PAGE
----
Trying for a great reputation makes good economic sense. Consider these facts:
- It can cost up to five times as much to attract a new customer than to retain an existing one
- The average business never hears from 96% of its unsatisfied customers
- For every complaint received, the average restaurant has 26 customers with problems, 6 of which are serious
- Of customers who complain, between 54% and 70% will do business again with the organization if their complaint is resolved and goes up to 95% if the complaint was resolved quickly.
- The average customer with a problem tells 9 or 10 people about it.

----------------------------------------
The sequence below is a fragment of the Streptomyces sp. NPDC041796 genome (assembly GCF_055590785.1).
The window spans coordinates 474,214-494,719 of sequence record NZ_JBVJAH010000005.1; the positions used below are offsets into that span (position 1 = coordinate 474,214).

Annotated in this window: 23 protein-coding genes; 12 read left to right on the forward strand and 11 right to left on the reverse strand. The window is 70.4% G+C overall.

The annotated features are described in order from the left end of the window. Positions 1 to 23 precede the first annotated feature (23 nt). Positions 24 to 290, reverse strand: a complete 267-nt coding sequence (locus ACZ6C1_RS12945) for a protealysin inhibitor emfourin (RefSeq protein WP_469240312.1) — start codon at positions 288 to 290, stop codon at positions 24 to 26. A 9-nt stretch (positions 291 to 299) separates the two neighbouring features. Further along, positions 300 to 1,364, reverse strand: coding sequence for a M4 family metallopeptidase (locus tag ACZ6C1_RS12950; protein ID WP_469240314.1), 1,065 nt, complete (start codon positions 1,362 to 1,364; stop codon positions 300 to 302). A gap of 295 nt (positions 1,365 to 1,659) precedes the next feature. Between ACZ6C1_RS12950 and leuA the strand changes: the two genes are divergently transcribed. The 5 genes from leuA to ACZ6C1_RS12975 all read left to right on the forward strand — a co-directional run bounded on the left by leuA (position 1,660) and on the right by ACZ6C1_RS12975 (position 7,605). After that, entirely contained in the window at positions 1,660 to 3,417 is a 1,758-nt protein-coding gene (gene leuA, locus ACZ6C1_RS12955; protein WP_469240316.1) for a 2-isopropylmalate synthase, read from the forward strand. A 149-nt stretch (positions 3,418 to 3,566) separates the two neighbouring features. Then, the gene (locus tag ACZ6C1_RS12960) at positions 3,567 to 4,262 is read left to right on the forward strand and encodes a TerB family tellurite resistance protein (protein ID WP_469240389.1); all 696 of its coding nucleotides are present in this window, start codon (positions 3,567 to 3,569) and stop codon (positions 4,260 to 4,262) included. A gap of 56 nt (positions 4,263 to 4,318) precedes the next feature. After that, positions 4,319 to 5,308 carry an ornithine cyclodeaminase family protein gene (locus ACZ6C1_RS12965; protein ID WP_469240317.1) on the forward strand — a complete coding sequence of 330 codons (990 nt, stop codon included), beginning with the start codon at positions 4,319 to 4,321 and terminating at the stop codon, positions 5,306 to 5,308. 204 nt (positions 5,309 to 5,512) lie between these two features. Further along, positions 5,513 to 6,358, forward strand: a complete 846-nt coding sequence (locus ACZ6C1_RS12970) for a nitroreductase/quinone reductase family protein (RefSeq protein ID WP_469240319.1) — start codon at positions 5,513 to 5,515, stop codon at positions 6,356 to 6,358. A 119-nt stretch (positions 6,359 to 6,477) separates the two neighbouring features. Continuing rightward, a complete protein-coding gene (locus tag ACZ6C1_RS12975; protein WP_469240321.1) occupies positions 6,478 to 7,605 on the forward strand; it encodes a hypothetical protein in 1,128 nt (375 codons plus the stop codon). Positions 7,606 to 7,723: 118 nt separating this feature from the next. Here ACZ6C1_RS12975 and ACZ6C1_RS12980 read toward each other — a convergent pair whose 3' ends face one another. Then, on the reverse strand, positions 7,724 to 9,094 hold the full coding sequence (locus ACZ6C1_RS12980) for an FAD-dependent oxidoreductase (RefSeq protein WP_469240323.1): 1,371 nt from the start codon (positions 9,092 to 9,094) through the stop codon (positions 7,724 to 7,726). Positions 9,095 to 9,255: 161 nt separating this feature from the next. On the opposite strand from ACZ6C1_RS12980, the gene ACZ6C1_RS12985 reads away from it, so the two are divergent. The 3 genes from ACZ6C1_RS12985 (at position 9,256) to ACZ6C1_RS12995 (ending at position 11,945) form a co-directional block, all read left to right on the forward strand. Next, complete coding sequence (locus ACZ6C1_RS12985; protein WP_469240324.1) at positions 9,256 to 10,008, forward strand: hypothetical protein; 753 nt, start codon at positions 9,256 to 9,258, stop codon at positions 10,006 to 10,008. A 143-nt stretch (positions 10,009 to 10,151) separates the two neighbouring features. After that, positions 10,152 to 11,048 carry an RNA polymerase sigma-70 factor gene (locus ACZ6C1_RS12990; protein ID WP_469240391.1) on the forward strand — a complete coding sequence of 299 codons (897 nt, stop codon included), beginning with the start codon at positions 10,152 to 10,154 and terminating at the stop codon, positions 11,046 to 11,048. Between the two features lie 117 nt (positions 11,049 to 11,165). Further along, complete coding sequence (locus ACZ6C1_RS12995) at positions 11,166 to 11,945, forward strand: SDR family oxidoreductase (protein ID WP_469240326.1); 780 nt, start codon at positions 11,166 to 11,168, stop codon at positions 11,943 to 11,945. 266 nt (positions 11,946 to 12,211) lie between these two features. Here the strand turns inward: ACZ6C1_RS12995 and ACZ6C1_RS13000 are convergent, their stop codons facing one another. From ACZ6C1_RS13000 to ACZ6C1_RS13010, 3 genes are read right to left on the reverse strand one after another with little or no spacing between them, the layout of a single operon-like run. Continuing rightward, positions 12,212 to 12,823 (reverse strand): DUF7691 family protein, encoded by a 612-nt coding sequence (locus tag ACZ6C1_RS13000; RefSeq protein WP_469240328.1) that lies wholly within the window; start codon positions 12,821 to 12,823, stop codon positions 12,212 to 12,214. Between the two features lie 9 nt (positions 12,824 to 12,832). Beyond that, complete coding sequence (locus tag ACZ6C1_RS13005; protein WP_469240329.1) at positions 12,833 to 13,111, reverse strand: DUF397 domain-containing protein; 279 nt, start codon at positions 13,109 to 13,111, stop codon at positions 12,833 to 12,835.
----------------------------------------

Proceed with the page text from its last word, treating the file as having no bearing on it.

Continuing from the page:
- Customers who have complained and had their complaints satisfactorily resolved tell an average of 5 people
Just to keep you awake, here’s a poem about customer service: Author unknown
I’m the person who asks: “How long is the wait?” You tell me ten minutes, but it gets very late.
I’m the person who sees: The whole wait staff loiters, while my server does everything except take my order.
I’m the person who says: “That’s not what I ordered, but it’s ok. I’ll eat it anyway”
I’m the person who leaves: with a slight frown cause the hostess is nowhere to be found.
I’m the person who should write a negative letter: but feel it wouldn’t make anything better.
Yes, you might say that I’m a good guy…that I understand that you kind of try.
But please read on and you will see that there’s another side of me.
I’m the person who never comes back because of something you tend to lack.
It amuses me to see you spending thousands of dollars on ads never ending to get me back into your place when you don’t even remember my face.
I’m the person who never comes back